Beyonce's performance at the 59th Annual Grammy Awards ceremony Sunday night received rave reviews in mainstream media because she bravely bared her baby bump while on stage. But pregnancy wasn't Beyoncé's only message. The mega superstar's performance played out as an ode to the African goddess Oshun.
Beyoncé took to the Grammy Awards stage on Feb. 12, pregnant with twins, to perform a medley of her songs, "Love Drought" and "Sandcastles" from the album Lemonade.
The performance started out with eerie projections of Beyonce and her dancers on the screen, the singer adorned in a yellow revealing ensemble was on display as a voiceover of her played in the background reciting poetry from Warsan Shire.
The enchanted all-woman show also featured Beyoncé's mother, Tina Lawson, and her 5-year-old daughter, Blue Ivy, as the screen ebbed between live shots of Beyonce standing on stage and the pre-recorded projections. All three generations were adorned in yellow.
To people familiar with Yoruba, an ancestral religion to the American religions Santería, Brujería, Orisha, and Vodou, the Texas native's ritualistic performance and fashion closely resembled Oshun. Oshun is a deity of the river and freshwater.
The goddess is known for her connection in destiny and divination as a means to promote luxury, pleasure, sexuality and fertility, beauty and love.
During her performance, Beyonce walked through a sea of dancers who bow before her as she sits in a chair that is tilted backwards until it was perfectly parallel to the stage. Later on, her dancers once again stretch forth their hands to her as she stands over them.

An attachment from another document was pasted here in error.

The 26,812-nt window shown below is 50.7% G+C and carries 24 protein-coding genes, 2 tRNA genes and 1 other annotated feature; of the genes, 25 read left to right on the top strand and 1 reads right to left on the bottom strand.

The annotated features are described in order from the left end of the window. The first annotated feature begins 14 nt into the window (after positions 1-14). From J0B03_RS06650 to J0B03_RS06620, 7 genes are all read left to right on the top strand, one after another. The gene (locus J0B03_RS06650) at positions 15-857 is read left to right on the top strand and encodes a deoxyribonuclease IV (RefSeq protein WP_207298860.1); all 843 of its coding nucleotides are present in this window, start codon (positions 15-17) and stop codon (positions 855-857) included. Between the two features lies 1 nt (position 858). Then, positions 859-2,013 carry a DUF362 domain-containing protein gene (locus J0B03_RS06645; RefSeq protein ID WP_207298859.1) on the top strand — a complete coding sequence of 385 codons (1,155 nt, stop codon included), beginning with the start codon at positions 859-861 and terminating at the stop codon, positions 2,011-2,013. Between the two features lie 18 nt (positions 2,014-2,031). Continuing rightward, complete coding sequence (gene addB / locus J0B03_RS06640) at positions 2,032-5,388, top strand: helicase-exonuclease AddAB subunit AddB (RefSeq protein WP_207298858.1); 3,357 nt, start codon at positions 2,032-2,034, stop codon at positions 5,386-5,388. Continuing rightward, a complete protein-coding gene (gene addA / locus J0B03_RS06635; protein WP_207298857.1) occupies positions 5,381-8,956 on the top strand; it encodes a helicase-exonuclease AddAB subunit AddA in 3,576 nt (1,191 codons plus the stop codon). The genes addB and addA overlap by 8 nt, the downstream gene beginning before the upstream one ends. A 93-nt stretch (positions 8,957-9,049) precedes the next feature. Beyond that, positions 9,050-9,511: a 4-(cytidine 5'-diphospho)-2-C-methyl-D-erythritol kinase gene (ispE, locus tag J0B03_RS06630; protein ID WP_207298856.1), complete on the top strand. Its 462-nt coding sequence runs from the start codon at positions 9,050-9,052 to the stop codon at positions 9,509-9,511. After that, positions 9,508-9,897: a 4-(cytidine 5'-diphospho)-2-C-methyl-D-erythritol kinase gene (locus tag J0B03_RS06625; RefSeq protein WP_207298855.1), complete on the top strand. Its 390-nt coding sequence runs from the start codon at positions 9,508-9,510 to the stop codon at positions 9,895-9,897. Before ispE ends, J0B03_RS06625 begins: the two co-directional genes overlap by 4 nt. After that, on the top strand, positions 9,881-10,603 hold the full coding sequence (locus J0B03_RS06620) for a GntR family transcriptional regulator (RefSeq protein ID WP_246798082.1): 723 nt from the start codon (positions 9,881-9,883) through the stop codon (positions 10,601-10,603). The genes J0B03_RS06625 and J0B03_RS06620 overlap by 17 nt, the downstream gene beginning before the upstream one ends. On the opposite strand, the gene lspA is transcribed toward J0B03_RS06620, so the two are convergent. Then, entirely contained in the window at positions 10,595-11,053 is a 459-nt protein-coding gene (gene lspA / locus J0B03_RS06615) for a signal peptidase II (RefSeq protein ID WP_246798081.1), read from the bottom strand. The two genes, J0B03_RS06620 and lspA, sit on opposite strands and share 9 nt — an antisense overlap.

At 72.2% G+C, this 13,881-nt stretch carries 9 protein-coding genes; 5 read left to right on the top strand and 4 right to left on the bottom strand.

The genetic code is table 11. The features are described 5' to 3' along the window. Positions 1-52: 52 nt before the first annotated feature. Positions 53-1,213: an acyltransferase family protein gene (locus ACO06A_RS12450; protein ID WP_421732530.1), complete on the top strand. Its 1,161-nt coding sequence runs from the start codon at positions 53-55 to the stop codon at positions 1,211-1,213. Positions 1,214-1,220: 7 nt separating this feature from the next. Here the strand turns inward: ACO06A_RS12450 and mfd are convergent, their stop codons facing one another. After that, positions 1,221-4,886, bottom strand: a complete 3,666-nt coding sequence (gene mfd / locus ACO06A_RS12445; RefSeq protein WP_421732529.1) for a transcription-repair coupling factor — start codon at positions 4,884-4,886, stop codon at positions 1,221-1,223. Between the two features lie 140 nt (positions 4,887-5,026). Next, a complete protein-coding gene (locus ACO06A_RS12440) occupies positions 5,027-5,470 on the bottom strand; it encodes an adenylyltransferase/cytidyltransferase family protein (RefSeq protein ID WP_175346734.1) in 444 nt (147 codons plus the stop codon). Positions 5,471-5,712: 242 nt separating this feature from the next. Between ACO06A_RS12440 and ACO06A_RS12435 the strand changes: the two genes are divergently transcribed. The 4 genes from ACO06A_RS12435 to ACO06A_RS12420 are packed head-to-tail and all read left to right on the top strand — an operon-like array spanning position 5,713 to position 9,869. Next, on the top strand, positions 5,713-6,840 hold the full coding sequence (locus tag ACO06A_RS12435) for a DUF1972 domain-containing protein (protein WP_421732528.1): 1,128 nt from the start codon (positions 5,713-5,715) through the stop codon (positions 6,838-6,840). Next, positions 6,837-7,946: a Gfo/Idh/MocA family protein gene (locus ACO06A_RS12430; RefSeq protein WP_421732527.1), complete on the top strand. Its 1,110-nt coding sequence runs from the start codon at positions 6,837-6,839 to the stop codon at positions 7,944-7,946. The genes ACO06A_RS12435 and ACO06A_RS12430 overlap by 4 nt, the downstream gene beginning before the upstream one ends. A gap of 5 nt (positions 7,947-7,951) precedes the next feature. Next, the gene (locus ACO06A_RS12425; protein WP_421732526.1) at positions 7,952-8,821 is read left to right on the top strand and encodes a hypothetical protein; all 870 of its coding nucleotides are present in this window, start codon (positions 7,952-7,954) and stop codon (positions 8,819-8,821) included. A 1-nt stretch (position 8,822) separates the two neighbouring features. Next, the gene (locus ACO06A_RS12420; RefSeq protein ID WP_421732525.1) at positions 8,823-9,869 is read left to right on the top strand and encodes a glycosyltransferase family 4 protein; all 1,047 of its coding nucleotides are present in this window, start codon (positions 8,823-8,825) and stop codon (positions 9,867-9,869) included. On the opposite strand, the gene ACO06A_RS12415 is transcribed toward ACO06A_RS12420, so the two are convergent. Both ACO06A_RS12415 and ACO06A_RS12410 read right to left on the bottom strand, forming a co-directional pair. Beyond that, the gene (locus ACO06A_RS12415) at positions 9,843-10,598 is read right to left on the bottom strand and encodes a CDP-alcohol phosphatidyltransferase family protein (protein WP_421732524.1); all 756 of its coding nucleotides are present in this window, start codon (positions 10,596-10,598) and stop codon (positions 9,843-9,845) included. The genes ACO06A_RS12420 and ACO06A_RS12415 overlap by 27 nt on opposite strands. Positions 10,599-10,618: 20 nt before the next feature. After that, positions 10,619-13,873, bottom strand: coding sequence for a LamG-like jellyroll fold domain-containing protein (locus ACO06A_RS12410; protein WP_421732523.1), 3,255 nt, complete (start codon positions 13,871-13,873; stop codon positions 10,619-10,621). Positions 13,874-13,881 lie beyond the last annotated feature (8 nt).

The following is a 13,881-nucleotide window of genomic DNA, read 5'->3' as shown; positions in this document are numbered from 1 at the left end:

The Washington Post said Beyonce has been channeling this goddess in all of her recent work, including her new maternity photos. The outlet called her performance "artistic nods to African, Hindu and Roman goddesses who signify the womanhood."
According to PBS, the 35-year-old first appeared as Oshun in "Hold Up," her video for her second single on Lemonade. Like in the performance, she was also dressed in a flowing yellow dress but in the music video she emerges from behind two large doors amidst waves of water.
Dr. Amy Yeboah, associate professor of Africana studies at Howard University, told PBS that "Hold Up" takes people "deeper into African spirituality. We see this in the first of two baptisms and her emergence as an orisha."
Oshun is a deity over the waters of the Osun Sacred Grove in Nigeria, a dense forest on the outskirts of the city of Osogbo. Worshipers regularly visit the forest with offerings and prayers.
"When you come here and tell Osun 'I am looking for a baby,' you get a baby; 'I'm looking for a husband,' you get a husband; 'I am looking for money,' you get money," a priestess, Osafunke Iworo Oshun, told CNN in 2016. "Whatever someone asks, Osun will always give the person because it's important for the society."
To some, such as Adele, Beyonce is to be worshiped for her talents. The singer's Grammy performance likewise showed that she too considers herself likened to a deity. But Christians take hold of what God almighty says to Moses in Exodus 20:3-5: "You shall have no other gods before me. You shall not make unto thee any graven image, or any likeness of anything that is in heaven above, or that is in the earth beneath, or that is in the water under the earth. You shall not bow down to them, nor serve them."